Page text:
READER REPORT:

Time to rethink Boards of Trustees

ED ROGGEVEEN
Last updated 05:00 20/05/2014

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In 1988, David Lange launched "Tomorrow's Schools" which, among other things, introduced Boards of Trustees as the governing body for New Zealand schools.

While many aspects of Tomorrow's Schools have been beneficial, this feature has caused many issues and it is time it was replaced or at least greatly modified.

From the Ministry of Education's website:

The Board of Trustee' (BOT) role is to:

  • ensure the school has a clear sense of purpose by establishing its strategic objectives, documenting these objectives in a school charter, and monitoring progress in achieving these objectives
  • set priorities and goals for improvement of learning and achievement in the school
  • seek assurance from the management (principal and senior staff) that the programmes being implemented in the school can achieve the goals
  • monitor the school's performance against student achievement outcomes
  • seek assurance from the school's management that the school's resources are being used optimally to deliver the agreed outcomes, ensuring, for example, that resources are available to ensure the knowledge and skills of the teachers are up to date
  • be accountable for the exercise of decision-making rights.

In itself this is not an unreasonable list, and I'm sure responsible parents as well as teachers (and I am both of those) want their child's school run in such a way that children's learning opportunities are maximised, money is being well spent, and that school is a safe, happy, and positive environment.

The issue is that BOTs are not necessarily staffed by people who have the skills, experience, or even will to undertake this role.

There are increasing stories of parents being dissatisfied with their BOT, in particular, in issues around exclusions. To quote School Trustees Association president Lorraine Kerr, from a recent Stuff article on the legal challenge being faced by Palmerston North Boys' High School BOT over an exclusion, "[there's] a high level of frustration from boards in terms of no-one expects trustees to be legal experts, but there are about 123 Parliament acts that could impact on boards. There is a lot of expertise needed to deal with that".

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Experienced principal and ministry adviser Patrick Walsh says it is "a big ask to expect them to know all the legal framework". But the role of the modern day BOT means they do need to legal (as well as financial and educational) experts.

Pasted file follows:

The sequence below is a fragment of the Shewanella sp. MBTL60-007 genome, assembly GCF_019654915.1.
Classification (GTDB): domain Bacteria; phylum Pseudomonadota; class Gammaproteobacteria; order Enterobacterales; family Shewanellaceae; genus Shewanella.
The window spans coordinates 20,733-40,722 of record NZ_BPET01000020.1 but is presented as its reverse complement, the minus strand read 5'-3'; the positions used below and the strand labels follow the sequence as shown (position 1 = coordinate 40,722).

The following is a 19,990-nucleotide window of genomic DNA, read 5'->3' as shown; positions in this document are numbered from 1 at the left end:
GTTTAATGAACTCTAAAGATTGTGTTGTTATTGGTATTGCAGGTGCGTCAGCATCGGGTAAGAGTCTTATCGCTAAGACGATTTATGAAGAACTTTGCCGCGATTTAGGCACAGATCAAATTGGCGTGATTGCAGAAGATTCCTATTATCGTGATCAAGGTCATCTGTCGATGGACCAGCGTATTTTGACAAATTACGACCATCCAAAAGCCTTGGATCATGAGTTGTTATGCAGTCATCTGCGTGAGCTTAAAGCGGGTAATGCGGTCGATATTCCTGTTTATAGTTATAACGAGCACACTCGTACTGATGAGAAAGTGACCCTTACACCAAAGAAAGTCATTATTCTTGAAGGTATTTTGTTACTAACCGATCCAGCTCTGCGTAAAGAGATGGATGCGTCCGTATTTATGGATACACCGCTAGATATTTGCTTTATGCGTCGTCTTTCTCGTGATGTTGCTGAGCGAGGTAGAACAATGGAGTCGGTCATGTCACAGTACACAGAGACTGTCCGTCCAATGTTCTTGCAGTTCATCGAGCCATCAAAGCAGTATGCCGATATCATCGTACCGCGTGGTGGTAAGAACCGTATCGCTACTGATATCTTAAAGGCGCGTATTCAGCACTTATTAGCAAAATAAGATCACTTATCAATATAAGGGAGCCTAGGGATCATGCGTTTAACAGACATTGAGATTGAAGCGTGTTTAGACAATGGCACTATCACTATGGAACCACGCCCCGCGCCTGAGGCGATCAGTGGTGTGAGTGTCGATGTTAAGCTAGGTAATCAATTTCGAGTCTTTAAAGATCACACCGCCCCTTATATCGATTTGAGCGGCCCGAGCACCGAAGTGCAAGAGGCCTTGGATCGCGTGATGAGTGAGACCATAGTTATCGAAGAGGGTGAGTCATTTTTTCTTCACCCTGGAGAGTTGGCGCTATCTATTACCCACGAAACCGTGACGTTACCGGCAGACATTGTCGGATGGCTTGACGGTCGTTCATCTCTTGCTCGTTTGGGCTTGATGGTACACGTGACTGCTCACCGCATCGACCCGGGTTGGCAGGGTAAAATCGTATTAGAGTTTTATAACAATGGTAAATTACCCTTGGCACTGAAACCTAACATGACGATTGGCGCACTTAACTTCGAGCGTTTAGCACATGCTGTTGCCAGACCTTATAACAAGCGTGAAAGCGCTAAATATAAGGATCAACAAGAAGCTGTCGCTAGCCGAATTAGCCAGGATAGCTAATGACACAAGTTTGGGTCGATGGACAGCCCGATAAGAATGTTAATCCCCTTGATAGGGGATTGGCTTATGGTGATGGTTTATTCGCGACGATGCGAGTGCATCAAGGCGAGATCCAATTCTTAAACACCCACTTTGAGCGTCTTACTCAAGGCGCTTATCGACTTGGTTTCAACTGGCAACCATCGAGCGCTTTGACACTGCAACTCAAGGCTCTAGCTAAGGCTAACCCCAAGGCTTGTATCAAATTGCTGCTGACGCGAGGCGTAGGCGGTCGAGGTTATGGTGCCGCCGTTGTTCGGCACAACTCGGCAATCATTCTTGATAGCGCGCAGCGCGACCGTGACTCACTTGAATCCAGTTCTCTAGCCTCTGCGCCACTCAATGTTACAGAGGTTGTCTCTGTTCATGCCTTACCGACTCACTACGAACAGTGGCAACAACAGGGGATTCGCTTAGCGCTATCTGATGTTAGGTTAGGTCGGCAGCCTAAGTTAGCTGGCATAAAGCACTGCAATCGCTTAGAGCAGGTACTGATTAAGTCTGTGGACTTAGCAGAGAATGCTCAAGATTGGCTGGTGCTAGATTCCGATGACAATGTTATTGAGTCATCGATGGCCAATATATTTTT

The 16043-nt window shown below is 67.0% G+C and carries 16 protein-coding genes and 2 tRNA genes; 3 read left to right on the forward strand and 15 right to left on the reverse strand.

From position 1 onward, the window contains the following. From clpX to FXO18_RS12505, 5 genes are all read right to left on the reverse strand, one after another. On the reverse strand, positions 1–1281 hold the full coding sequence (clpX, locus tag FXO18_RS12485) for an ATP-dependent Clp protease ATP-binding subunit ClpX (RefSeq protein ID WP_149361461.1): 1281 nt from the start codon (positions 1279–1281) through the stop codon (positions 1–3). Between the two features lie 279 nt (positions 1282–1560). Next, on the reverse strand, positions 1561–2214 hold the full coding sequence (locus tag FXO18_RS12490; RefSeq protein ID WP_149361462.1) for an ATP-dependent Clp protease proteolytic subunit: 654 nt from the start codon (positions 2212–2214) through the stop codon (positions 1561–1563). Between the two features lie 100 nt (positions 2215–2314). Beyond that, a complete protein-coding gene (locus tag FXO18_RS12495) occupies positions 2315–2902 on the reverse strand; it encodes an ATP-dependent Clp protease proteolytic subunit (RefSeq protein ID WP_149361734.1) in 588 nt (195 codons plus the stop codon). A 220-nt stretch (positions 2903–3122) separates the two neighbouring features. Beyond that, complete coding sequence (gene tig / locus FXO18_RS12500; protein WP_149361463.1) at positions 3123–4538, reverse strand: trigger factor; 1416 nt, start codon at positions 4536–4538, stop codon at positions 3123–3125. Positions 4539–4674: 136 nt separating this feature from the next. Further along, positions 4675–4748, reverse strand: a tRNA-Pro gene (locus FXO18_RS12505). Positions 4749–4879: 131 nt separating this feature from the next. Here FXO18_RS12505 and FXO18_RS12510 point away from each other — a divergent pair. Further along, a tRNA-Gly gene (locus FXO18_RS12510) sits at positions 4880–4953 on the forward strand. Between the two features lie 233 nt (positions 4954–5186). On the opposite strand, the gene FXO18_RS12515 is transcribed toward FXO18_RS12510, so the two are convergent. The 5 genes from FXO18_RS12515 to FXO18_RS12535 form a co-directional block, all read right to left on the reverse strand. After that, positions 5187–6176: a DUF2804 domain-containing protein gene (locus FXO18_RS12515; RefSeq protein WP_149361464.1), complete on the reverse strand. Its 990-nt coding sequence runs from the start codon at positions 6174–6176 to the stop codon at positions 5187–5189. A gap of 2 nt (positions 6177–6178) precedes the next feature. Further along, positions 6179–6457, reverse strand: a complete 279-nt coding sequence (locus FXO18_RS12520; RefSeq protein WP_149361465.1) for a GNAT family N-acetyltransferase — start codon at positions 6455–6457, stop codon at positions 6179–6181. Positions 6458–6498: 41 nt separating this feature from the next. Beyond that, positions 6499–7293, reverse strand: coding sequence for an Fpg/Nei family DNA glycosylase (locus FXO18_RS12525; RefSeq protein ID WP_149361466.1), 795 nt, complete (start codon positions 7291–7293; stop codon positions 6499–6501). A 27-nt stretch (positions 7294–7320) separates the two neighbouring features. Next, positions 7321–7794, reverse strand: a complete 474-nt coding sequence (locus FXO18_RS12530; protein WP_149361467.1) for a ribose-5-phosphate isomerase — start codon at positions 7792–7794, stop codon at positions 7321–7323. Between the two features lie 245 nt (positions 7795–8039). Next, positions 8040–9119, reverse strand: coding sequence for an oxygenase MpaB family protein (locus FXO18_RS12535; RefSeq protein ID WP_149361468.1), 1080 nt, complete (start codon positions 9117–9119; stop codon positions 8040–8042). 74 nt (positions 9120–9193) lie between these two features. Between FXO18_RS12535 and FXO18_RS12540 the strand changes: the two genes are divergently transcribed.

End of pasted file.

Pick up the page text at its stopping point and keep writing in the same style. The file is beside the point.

Every BOT election cycle there are schools who really struggle to fill the places on their board. No wonder, when you look at the knowledge and skill requirements and the amount of unpaid hours they are expected to put in. As a result, far too many BOTs are being filled by people who simply should not be there.

Logically, this is more likely to be the case in small rural communities where those who have the necessary skills will be in shorter supply, and those that do are less likely to have the time to commit.

If you are of the view that nothing is more important than education for developing our future, then why on earth would you think that putting schools under the governance of a random group of people is a good idea? Would you ask for volunteers to come in off the street to teach in the classroom?

I have no doubt the vast majority of BOT members are there because they genuinely want to contribute. However, I know from experience there are a large number that are co-opted and don't really want to be there, and more worryingly, those who are on their school board without having any of the needed skills.

The BOT then elect their own chairperson which again, is not necessarily going to be the person with the best skill-set for the role.

The concept of the BOT is a good one, but schools are far too complex and important to leave the good governance of them to chance.

A good use of education spending would be to professionalise BOTs. A group of appropriately skilled people is needed to cover all the requirements (and the number will depend in part on the size and nature of the school), but they need to be appointed by a committee including an education, legal, and financial expert.

Those BOT members then need better remuneration to reflect the importance of their role and the expertise they bring to it. If the school has good governance from people who have the skills to provide it, then in the long term, children and the nation will only benefit.


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